Exactly just how bad does a movie need to be before you just can’t take it anymore? In this week’s Roundtable, we’d like to know whether (or how often) you’ve walked out of a movie that you paid to see in the theater.
We’d like to restrict this topic to theatrical walk-outs. Turning off a movie early on DVD or Blu-ray doesn’t have quite the same sting to it.
I pride myself on the fact that I never walk out of movies. I’ll often see a film or two at Sundance that cause me to want to walk out, but I don’t. I even stayed through the entire Sundance screening of ‘The Informers‘ and that was a chore. Mark Pellington’s ‘I Melt with You‘ was another Sundance film where I could’ve walked out, but instead stayed until the extremely bitter end.
However, that all changed this past Sundance. I sat down for a Japanese film called ‘R100’ about a guy who joins a weird dominatrix sex club. The premise is that the women brutally assault him during the day. He doesn’t know when it’s coming, so that when it happens, it’s even more exciting for him. The first 30 minutes of the movie are darkly comedic enough. There’s even a strange little heartwarming tale between the man and his young 8-year-old son. It was all going fine for a while. Although really bizarre, that’s the norm at film festivals.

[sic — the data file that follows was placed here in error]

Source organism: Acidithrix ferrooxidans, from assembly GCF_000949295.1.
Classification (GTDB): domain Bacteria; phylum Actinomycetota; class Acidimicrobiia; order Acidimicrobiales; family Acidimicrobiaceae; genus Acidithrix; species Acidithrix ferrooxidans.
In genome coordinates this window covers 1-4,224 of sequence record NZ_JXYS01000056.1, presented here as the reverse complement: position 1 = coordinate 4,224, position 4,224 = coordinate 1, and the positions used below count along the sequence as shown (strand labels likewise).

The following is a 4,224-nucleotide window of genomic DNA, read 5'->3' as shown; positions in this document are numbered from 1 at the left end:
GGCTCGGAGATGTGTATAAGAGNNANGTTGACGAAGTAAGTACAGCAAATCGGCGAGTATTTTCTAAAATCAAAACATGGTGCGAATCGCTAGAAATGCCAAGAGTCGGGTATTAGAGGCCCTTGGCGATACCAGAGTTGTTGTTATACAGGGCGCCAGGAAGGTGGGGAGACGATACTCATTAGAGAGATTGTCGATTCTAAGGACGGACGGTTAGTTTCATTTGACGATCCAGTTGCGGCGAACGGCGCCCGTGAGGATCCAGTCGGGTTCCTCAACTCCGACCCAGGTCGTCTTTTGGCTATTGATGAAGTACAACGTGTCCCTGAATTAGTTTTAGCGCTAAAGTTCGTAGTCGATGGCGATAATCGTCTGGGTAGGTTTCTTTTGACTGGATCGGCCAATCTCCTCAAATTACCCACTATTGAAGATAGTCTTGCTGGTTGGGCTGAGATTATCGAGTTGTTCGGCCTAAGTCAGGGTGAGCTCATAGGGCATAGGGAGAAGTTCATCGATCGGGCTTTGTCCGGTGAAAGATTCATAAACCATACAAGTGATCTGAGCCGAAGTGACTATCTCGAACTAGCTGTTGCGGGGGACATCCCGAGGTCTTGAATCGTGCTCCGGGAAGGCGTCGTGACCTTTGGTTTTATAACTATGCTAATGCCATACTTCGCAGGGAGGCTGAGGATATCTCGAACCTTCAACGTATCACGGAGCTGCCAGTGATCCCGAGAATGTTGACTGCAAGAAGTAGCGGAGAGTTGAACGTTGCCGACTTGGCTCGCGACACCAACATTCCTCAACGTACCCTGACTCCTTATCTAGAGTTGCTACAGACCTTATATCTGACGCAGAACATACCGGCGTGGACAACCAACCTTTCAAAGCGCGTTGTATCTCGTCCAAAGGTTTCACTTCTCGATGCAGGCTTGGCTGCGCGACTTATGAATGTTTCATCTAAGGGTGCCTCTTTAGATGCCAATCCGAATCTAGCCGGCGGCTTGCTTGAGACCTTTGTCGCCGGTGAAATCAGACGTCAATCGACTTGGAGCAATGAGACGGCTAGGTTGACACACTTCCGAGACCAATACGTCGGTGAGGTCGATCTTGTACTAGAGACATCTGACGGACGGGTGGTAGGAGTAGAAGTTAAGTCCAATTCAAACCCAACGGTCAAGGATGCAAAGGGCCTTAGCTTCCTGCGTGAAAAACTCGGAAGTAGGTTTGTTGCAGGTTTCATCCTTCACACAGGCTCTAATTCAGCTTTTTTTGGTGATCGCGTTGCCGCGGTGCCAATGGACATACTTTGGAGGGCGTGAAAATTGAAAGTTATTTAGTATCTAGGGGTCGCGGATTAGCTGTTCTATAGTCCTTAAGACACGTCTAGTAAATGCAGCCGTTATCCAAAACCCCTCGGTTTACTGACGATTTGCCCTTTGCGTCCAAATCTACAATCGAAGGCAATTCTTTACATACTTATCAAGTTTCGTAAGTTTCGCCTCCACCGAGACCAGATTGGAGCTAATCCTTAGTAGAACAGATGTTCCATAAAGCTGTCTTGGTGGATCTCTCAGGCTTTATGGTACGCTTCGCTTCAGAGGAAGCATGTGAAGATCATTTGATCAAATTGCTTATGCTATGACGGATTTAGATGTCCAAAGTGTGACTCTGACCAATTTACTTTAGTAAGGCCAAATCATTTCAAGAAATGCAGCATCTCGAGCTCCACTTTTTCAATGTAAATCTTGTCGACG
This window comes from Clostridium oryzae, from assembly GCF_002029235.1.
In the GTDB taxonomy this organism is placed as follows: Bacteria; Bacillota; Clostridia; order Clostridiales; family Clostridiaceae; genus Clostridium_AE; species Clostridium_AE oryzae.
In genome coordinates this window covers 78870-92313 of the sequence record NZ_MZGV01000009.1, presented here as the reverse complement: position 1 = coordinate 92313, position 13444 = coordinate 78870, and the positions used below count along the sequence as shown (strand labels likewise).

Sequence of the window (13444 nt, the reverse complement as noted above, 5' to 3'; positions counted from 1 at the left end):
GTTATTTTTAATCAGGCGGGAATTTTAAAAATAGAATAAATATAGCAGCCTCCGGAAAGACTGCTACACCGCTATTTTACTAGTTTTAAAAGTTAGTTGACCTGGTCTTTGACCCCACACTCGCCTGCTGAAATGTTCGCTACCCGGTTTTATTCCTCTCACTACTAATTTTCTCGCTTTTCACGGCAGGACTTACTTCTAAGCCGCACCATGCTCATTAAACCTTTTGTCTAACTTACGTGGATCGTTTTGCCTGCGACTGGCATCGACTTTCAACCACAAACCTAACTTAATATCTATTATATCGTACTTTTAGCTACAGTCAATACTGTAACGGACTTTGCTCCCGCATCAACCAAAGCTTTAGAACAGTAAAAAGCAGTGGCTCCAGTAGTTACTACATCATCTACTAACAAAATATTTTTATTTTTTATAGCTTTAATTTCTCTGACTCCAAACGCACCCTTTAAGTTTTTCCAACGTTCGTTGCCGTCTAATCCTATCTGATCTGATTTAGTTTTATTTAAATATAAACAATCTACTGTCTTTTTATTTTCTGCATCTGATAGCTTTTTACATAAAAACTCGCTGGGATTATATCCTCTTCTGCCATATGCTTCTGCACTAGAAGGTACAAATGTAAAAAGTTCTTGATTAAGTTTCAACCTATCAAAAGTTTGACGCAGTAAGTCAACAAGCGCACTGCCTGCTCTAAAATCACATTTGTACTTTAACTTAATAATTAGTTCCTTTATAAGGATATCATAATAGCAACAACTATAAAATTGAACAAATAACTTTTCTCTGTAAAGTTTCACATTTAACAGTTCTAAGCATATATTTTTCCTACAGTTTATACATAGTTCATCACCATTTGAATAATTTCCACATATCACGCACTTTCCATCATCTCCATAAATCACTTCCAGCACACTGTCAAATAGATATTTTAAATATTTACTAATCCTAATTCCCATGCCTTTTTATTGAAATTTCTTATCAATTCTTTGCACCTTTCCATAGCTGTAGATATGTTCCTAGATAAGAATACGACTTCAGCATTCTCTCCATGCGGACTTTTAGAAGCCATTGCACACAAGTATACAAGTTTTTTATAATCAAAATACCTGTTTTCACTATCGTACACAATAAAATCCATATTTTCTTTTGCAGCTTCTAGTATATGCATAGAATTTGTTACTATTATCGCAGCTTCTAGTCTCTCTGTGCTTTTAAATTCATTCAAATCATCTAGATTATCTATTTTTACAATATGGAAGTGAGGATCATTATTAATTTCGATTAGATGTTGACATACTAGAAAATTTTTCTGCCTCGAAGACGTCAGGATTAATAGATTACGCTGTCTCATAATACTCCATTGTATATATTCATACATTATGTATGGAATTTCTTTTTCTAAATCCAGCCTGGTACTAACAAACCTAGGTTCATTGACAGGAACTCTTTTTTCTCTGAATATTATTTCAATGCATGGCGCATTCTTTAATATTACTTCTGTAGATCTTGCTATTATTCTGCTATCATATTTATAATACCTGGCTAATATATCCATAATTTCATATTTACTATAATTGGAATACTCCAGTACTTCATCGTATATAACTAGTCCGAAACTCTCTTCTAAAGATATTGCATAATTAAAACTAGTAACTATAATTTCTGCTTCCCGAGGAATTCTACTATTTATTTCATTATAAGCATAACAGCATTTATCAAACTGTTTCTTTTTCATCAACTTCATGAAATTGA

To provide some context, the beginning of ‘R100’ starts with a warning that states that all of god’s creatures were treated with respect, and that animatronics and makeup effects were used during the filming. So, the movie continues on and gets weirder and more disgusting. Then, at one point, one of the sadistic matrons from the club involves the man’s kid in some crazy bondage routine. That’s the point where I threw up my hands and walked out. In Roger Ebert’s book ‘Life Itself’, he talks about having a moral line which is a personal preference. His moral line was crossed during ‘Blue Velvet’. Mine was crossed during ‘R100’. I don’t care if the kid who was tied up and gagged was actually a robot. That’s where my line was drawn.